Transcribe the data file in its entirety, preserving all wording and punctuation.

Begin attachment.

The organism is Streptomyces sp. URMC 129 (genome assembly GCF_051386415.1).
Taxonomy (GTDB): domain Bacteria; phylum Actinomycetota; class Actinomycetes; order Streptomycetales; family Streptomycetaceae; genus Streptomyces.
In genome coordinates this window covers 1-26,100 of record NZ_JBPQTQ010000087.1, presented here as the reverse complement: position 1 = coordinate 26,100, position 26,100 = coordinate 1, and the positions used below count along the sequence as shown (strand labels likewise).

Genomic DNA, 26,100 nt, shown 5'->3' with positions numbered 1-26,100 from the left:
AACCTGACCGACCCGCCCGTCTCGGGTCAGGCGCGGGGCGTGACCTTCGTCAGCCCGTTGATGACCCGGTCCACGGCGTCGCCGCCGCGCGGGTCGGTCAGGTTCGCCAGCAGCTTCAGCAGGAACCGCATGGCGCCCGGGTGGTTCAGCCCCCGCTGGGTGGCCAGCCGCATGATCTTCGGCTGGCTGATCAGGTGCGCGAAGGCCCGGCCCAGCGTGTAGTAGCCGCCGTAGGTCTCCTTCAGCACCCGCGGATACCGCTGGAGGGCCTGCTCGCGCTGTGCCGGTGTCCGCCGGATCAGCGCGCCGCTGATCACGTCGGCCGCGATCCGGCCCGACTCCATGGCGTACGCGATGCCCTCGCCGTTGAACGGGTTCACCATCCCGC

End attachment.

The organism is Streptomyces sp. URMC 129 (genome assembly GCF_051386415.1).
Taxonomy (GTDB): domain Bacteria; phylum Actinomycetota; class Actinomycetes; order Streptomycetales; family Streptomycetaceae; genus Streptomyces.
In genome coordinates this window covers 1-26,100 of record NZ_JBPQTQ010000087.1, presented here as the reverse complement: position 1 = coordinate 26,100, position 26,100 = coordinate 1, and the positions used below count along the sequence as shown (strand labels likewise).

Genomic DNA, 26,100 nt, shown 5'->3' with positions numbered 1-26,100 from the left:
AACCTGACCGACCCGCCCGTCTCGGGTCAGGCGCGGGGCGTGACCTTCGTCAGCCCGTTGATGACCCGGTCCACGGCGTCGCCGCCGCGCGGGTCGGTCAGGTTCGCCAGCAGCTTCAGCAGGAACCGCATGGCGCCCGGGTGGTTCAGCCCCCGCTGGGTGGCCAGCCGCATGATCTTCGGCTGGCTGATCAGGTGCGCGAAGGCCCGGCCCAGCGTGTAGTAGCCGCCGTAGGTCTCCTTCAGCACCCGCGGATACCGCTGGAGGGCCTGCTCGCGCTGTGCCGGTGTCCGCCGGATCAGCGCGCCGCTGATCACGTCGGCCGCGATCCGGCCCGACTCCATGGCGTACGCGATGCCCTCGCCGTTGAACGGGTTCACCATCCCGC